Geoinformatics illustration

Geoinformatics

Geoscientists study natural and simulated geological processes at different scales, from microscopic to global. The data, collected through these studies, originate from a diverse and growing set of instruments that measure, for example, geochemistry of surface water, groundwater, and soil, potential slip along a seismic fault, or isotopic composition of rocks. Rapid access to the data from these instruments is both desired and necessary for deriving information, and assessing the Earth’s natural resources and hazards.

With the proliferation of the data collection equipment, the volume of these complex data, which are produced by scientists with a broad range of perspectives, is reaching a critical limit which makes access to the data more difficult. We are at a stage where integration and interoperability issues, related to these diverse, cross-scale, and cross-discipline data, commonly lead to significant problems that hamper effective scientific research and rapid access to important natural hazard/resources data. This is where geoinformatics can help.

The transition from data to information is achieved through computation, visualization, and other digital processes that make the data more meaningful to the scientists. Other issues, in addition to the ones related to management and integration of data, include those involved in information transfer and processing, and production and consumption of information and knowledge. These topics fall under the realm of the informatics science. Conducting efficient, cross-disciplinary, scholarly communication among the scientists, who are working from different perspectives on the same phenomenon, increasingly depends on the existence of standards – provided by informatics science – for the storage, management, integration, and representation of data, information, and knowledge.

Geoinformatics, as a specialized branch of the informatics science, deals with the creation and processing of information about the geosphere component of the Earth system. This newly established and emerging discipline provides mechanisms for the conceptualization, design, modeling, and implementation methodologies for the management, processing, and representation of the geological information and knowledge. More specifically, geoinformatics applies informatics science to study the structure, composition, function, production, environment, and interactions of different components of information systems that involve storage, processing, management, and conveying information and knowledge in geoscience. The fact that major professional societies such as the Geological Society of America (GSA) and American Geophysical Union (AGU) have recently introduced a new division and section in geoinformatics, respectively, strongly indicates the improved perception of the geoscience community of the value of geoinformatics in their research and education.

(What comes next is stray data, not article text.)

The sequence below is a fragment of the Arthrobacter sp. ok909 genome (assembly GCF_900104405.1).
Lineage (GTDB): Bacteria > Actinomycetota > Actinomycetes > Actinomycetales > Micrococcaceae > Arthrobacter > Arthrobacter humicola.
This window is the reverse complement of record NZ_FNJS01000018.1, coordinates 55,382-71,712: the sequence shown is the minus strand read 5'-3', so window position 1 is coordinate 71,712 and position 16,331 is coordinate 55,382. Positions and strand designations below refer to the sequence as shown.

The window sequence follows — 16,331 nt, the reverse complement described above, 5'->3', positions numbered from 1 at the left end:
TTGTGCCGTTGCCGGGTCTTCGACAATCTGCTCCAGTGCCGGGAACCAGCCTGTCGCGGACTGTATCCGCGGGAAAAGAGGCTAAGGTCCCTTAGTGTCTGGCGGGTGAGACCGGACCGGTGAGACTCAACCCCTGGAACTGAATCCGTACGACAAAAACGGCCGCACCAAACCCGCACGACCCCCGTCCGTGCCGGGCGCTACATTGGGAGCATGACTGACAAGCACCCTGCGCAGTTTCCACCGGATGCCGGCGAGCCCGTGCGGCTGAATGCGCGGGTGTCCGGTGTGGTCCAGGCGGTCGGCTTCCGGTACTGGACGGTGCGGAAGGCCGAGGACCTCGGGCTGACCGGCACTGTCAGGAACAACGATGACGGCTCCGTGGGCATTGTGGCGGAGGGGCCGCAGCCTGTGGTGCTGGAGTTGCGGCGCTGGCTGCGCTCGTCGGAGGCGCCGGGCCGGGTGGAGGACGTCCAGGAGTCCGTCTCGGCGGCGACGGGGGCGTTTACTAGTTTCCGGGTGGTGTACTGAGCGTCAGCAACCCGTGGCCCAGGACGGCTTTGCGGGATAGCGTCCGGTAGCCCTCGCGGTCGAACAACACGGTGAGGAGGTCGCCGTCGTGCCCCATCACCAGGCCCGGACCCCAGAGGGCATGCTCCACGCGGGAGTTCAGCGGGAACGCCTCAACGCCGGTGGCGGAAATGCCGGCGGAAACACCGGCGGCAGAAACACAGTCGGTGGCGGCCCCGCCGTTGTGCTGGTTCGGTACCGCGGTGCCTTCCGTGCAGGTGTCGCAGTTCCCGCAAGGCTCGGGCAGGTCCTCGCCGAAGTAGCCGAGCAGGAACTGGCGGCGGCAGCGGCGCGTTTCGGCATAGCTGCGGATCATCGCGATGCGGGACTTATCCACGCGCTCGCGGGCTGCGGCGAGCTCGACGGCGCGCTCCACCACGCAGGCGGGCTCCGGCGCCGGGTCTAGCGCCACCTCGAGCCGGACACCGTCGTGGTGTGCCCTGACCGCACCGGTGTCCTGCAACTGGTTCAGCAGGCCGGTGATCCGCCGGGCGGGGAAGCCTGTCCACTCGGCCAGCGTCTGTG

A wide range of laboratory and field instruments, continuously acquire a variety of complex data about natural processes and features of the Earth system. Traditionally, Earth scientists deal with these data on an individual basis, without any data or procedural standard. The collected data remain in Excel sheets, or rarely in personal databases, with ad hoc data formats and schemas. The unstructured formats/schemas create real problems for rapid access, integration, and interoperability of the data, and, later, for visualization and representation of the information that can be extracted from these data. These problems are compounded by the exponential growth in the availability of data-collecting and data-generating equipment, which make efficient handling of the voluminous data impractical. These emerging problems have indeed been identified by funding agencies, such as the National Science Foundation. The NSF, through a series of continuing workshops, which started in March of 2007, has recently proposed to develop the “National Geoinformatics System of the United States”. This new initiative by the NSF indicates that the funding agency values geoinformatics as one of the promising areas in NSF’s so-called “cyberinfrastructure” initiative.

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